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TO-DO lists are typically looked at with angst. We detest the very sight of them. They are distressing and endless! However, for most of us, to-do lists are also indispensable. They keep us on track and ensure we do get things done. If you want your TO-DO list to be a productive tool, though, you need to keep it manageable.
The question then becomes: How do you trim your TO-DO list?
The wrong thing to put on your list
If you want to tame your TO-DO list, you must remove repetitive items. When you stop entering tasks on your list that you complete on a regular basis, you will see your list shrink dramatically. Culling your list in this way makes your TO-DO list become your welcome friend rather than fearful foe.
Removing the routine items
Cyclical tasks happen on a cycle. For example, you might prepare a program schedule every week and review your budget once a month. These intermittent, but regular items do not belong on your to-do list. Routine items should instead be entered into your schedule.
Book appointments with yourself
Most leaders only use their agenda for meetings and appointments with others. They may list other things they need to do during the day in their agenda, but only as bulleted points. What I am suggesting instead is that you enter routine items into a time slot in your schedule with a beginning and ending time. The routine task should be entered into your schedule as an appointment with yourself.
The dreaded monthly stats task
Let me give you an example. Many managers need to do monthly statistics and quarterly reports. This means that every month you pull together a bunch of charts, forms, and spreadsheets. Laying them all out on your desk, you compile data into a report that goes off to the powers that be.
For most leaders, this data compilation is not a fun task. Leaders put it off and delay doing it until the last moment. I venture to guess that most leaders tend to get it done by either staying late or finishing it on the weekend.
This chore gets done on a manager’s own time because the manager never placed it a priority. Oh, I know they may put it at the top of their TO-DO list! But that didn’t mean it came before other fires needing put out. Since the monthly statistical collection wasn’t put in as an appointment, it did not get completed during the regular daytime hours.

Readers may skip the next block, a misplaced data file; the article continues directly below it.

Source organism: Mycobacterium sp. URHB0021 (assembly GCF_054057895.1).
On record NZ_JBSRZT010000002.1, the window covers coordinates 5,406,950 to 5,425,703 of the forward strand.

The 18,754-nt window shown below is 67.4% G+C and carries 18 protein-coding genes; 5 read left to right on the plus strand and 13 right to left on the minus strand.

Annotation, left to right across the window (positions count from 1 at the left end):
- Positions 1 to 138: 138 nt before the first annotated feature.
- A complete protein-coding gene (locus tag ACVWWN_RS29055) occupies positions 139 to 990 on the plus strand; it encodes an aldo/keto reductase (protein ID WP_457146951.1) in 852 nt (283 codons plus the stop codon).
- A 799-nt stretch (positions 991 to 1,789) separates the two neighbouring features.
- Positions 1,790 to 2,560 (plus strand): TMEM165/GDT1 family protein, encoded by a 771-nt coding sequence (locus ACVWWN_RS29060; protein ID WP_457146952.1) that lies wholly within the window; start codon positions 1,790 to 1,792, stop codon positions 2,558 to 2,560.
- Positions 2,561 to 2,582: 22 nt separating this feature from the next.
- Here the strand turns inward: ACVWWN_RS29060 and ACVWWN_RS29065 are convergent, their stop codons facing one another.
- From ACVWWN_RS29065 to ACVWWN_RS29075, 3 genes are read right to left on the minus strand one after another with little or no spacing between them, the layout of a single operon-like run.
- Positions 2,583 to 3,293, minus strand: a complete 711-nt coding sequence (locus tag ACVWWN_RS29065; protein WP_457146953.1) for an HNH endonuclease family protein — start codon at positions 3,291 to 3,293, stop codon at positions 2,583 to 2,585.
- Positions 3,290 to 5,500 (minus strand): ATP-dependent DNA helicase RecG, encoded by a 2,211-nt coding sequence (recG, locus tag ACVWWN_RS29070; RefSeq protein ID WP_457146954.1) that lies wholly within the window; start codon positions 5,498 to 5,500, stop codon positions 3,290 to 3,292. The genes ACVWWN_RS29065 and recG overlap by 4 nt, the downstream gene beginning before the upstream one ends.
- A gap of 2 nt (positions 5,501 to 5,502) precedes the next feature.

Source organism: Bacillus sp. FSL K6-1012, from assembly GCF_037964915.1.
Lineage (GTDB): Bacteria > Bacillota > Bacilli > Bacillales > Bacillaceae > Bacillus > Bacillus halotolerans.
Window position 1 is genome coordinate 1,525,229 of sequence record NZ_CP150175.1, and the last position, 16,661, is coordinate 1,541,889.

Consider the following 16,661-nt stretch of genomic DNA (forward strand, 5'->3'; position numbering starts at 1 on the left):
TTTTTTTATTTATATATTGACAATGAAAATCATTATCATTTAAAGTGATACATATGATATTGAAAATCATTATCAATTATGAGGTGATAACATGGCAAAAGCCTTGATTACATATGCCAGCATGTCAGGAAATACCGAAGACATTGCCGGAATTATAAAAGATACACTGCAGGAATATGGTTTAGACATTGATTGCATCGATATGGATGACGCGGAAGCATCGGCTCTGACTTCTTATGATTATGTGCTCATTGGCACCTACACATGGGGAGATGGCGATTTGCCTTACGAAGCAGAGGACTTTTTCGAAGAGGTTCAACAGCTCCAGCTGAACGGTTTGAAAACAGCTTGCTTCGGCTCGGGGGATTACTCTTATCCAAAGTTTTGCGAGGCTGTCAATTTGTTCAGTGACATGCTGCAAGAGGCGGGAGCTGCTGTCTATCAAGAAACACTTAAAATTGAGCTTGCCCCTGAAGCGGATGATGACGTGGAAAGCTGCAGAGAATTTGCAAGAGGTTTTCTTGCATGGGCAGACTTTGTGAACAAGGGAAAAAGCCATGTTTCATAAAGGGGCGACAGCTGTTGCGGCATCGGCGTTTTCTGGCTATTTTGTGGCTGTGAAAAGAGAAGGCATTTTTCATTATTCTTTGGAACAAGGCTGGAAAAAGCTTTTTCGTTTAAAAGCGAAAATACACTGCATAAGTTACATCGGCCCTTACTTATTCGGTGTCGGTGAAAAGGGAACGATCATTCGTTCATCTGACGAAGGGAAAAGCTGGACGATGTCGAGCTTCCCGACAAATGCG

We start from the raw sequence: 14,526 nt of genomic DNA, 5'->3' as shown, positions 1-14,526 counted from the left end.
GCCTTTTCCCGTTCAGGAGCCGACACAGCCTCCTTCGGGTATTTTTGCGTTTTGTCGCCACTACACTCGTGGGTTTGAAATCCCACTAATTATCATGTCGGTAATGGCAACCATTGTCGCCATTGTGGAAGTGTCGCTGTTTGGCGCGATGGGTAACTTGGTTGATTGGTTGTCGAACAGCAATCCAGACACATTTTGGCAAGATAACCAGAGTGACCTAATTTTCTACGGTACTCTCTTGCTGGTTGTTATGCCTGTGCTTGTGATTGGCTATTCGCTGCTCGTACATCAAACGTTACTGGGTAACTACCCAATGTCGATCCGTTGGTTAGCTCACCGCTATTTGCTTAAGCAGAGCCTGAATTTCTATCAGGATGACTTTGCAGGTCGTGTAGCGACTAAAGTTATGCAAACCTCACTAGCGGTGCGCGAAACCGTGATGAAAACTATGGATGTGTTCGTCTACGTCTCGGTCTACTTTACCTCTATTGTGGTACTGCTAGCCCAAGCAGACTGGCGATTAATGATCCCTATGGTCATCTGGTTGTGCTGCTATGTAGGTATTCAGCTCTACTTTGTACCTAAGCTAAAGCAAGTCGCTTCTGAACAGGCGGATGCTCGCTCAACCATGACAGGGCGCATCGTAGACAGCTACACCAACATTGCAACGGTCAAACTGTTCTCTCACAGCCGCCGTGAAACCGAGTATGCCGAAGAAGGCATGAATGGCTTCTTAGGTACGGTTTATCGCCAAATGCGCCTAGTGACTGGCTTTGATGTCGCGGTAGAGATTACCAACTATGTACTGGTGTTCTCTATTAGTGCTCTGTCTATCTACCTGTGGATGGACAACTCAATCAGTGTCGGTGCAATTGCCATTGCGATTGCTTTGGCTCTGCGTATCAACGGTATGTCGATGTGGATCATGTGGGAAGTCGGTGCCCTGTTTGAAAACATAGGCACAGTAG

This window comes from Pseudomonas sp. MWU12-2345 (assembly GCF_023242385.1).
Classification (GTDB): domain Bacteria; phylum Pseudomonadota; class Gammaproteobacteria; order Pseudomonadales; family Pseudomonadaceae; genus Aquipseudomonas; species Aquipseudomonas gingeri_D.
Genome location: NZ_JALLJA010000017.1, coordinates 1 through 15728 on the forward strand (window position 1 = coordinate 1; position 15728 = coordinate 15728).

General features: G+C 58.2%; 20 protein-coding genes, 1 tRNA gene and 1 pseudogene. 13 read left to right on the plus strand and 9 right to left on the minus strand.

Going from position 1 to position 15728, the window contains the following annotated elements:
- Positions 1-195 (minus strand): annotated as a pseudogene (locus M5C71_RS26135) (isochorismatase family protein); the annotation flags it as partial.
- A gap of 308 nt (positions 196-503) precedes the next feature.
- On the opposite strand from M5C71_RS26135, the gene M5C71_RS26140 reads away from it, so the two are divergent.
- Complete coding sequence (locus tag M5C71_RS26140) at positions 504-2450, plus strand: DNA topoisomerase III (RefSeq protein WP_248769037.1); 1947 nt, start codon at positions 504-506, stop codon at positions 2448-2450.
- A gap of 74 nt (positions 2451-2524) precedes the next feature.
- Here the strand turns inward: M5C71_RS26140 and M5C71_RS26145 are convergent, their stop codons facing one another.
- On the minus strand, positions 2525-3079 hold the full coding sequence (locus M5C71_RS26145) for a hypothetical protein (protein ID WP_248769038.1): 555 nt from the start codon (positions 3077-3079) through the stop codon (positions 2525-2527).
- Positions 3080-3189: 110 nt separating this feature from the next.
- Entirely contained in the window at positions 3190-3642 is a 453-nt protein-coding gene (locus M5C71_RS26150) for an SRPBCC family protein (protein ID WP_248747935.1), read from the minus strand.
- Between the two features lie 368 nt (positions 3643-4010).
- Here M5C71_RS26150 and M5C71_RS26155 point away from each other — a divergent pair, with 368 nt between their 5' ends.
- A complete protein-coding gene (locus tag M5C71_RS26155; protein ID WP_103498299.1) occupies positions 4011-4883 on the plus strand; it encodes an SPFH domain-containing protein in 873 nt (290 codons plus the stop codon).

Move it from TO-DO list to your agenda
These kinds of routine things need to put into your agenda. You need to schedule a regular appointment with yourself to get done the things that need to get repeatedly done.
Set it up as an appointment
But what if something more important comes up?
If something else comes up and you can’t do the task during that time, then you need to rebook the time.
If you erase it, then you must replace it.
Rebook it if you can't do it
That means if you cannot do the work when you said you were going to then you must find another time slot in your calendar to replace it with. Again, routine tasks should not be something that you then take home with you for homework.
A manageable looking TO-DO list
What this leaves is a manageable TO-DO list for you to prioritize. It won’t be quite as scary to look at the items left. When you have 20 minutes of time, you can scan the list and see what can be done.
Remember to schedule routine tasks
Keeping your TO-DO list to a manageable size requires you to be mindful of what you enter on to it. Schedule routine items into your agenda. That way regularly occurring tasks will get done on time. This will also leave your TO-DO list smaller, more inviting to scan and way easier to keep up with.
How many items did you move from your TO-DO list to your schedule? Does your TO-DO list look more manageable now?
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Women leaders often hit a point where they find themselves in over their heads and wondering if they have what it takes to lead.